• I must send messages at different rates for my away journey and return journey, otherwise Doppler shift might mess things up!
• During my away journey his 1 year is my 0.8 years
$t_{J} = 1year\times \sqrt{1-0.36}=0.8years$
So if I sent him messages for 16 years he must get a total of 20 messages ($\frac{16} {0.8}$)

• But there is going to be a Doppler shift which changes my message-rate of 1msg every 0.8 years to
$\frac{1 msg}{0.8 yr} \sqrt{\frac{1-0.6}{1+0.6}} = \frac{0.625msg}{yr}$

• This means he will get a message every 1.6 years (after his birthday! boo)
$\frac{0.625msg}{yr} = \frac{1msg}{1.6 yr}$

• So, I must increase my message frequency so that he gets it in time, $F_{new}=\frac{F_{correct}}{\sqrt{\frac{1-0.6}{1+0.6}}}=\frac{1}{0.5}= \frac{2msg}{yr}$

Now he will get 1 msg every year, yay!
$\frac{2 msg}{yr} \sqrt{\frac{1-0.6}{1+0.6}} = \frac{1msg}{yr}$
Note: She will send 32 msgs in 16 years ($16\times2$) and 8 more in the return journey. You can easily change the equations above for a blue-shift and workout the frequency. Otherwise, it might elongate the answer (you can guess it's going to be a small frequency since only 8 msgs are pending and msgs travel faster now)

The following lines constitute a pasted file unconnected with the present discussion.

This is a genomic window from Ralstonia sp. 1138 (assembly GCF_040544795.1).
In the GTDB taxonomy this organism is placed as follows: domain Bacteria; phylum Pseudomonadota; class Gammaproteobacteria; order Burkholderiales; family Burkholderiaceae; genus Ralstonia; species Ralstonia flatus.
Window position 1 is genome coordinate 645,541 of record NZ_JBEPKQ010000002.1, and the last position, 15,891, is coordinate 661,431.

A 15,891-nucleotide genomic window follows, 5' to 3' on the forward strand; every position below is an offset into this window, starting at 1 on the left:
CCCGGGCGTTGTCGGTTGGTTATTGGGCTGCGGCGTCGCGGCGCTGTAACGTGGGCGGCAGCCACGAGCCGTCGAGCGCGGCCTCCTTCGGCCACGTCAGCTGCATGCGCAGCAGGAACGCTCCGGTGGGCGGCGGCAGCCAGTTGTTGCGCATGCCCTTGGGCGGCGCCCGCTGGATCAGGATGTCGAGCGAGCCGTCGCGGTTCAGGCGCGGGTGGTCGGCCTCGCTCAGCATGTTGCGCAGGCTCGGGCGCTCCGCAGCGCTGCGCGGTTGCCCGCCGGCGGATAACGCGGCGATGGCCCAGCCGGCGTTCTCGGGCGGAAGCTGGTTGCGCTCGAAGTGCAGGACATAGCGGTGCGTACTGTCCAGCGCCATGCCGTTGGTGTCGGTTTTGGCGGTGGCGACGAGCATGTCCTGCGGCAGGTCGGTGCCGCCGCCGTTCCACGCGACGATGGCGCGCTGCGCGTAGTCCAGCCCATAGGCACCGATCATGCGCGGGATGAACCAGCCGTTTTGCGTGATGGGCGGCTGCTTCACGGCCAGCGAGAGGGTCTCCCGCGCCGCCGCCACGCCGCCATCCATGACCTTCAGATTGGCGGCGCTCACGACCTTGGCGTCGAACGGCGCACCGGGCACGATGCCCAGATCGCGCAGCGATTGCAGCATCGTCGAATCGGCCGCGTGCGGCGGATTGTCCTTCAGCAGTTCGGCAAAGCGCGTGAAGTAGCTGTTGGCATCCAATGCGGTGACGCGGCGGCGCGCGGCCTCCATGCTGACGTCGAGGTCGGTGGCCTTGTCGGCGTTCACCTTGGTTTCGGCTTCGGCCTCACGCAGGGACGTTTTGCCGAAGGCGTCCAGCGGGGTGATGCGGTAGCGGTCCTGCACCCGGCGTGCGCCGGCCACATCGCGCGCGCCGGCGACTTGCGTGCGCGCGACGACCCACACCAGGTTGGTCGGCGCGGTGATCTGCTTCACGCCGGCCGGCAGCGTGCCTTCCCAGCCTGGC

2. If Amelia did the same as Casper did (How you solved the problem):
She sends messages every year (his 1.25 years). He get's them after a red shift of:
$$\frac{1 msg}{yr} \sqrt{\frac{1-0.6}{1+0.6}} = \frac{0.5msg}{yr}$$
She sends 16 messages in the first 16 years (he receives only 8) and then on her way back she repeats it (but now with a blue-shift):
$$\frac{1 msg}{yr} \sqrt{\frac{1+0.6}{1-0.6}} = \frac{2msg}{yr}$$
Thus, in that 20 years period (her return journey of 16 years) he gets 16 such messages along with those remaining to reach him from the away-trip. This adds up to:
$8\ delayed\ msgs + 8\ more\ delayed\ msgs + 16\ really\ fast\ msgs = 32\ total\ msgs$
Note: Interestingly, this explains that classical who aged more "paradox"! The switching of frames by Amelia is the reason why her brother aged (he did not accelerate, she did). If she was to go on forever with out stopping, both of them would think the other one is younger. But she did stop and came back, thus entering a new frame, which treated her brother as old.